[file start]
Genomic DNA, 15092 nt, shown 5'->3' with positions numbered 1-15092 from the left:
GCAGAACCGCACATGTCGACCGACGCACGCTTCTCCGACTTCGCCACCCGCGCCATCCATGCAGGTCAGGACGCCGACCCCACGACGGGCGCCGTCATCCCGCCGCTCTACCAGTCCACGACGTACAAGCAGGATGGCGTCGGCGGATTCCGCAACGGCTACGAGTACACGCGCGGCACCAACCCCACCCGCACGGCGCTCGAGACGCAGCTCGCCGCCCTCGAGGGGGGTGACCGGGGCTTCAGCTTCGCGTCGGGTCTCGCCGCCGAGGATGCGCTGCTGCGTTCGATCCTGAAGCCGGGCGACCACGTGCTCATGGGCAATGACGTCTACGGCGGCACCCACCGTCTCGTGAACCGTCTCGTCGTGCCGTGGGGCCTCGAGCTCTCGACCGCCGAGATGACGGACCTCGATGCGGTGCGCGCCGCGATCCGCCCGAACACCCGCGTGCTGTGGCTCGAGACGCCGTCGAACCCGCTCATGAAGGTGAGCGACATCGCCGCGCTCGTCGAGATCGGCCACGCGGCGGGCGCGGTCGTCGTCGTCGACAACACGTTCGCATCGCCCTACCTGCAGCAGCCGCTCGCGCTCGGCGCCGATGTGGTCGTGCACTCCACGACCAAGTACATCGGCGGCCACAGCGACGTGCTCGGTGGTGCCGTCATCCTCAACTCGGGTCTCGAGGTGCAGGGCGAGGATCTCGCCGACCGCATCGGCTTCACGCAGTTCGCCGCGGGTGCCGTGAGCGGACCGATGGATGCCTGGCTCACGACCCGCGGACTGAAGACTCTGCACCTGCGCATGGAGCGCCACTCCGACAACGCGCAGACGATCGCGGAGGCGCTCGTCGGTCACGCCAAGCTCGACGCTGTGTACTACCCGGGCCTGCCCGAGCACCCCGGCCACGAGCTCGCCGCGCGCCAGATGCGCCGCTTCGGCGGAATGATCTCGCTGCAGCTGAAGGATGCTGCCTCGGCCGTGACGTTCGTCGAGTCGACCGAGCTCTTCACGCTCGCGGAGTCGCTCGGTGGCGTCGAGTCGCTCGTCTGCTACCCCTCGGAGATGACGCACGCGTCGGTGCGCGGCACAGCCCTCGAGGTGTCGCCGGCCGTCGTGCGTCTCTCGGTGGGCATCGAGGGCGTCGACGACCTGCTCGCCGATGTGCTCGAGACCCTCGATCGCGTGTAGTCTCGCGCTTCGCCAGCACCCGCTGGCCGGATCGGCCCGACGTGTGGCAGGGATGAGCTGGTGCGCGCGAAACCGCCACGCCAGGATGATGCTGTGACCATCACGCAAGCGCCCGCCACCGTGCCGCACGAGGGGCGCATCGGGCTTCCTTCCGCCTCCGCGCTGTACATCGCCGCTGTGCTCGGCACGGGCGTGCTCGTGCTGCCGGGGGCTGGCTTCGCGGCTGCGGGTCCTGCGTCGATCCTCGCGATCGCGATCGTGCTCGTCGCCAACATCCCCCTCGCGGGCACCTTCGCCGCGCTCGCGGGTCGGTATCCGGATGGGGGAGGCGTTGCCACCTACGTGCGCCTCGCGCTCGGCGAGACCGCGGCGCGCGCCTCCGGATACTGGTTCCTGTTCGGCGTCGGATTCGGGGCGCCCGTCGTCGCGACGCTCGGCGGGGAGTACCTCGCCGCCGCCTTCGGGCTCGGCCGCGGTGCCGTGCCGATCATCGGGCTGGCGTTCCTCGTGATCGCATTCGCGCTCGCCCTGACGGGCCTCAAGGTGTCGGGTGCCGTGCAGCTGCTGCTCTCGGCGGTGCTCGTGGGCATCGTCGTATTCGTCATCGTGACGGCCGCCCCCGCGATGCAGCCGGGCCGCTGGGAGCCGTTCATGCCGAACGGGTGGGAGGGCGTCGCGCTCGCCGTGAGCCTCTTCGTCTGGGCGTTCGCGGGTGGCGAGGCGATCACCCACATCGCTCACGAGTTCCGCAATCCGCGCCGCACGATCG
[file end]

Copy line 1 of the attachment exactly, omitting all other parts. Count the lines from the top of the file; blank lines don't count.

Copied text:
Genomic DNA, 15092 nt, shown 5'->3' with positions numbered 1-15092 from the left: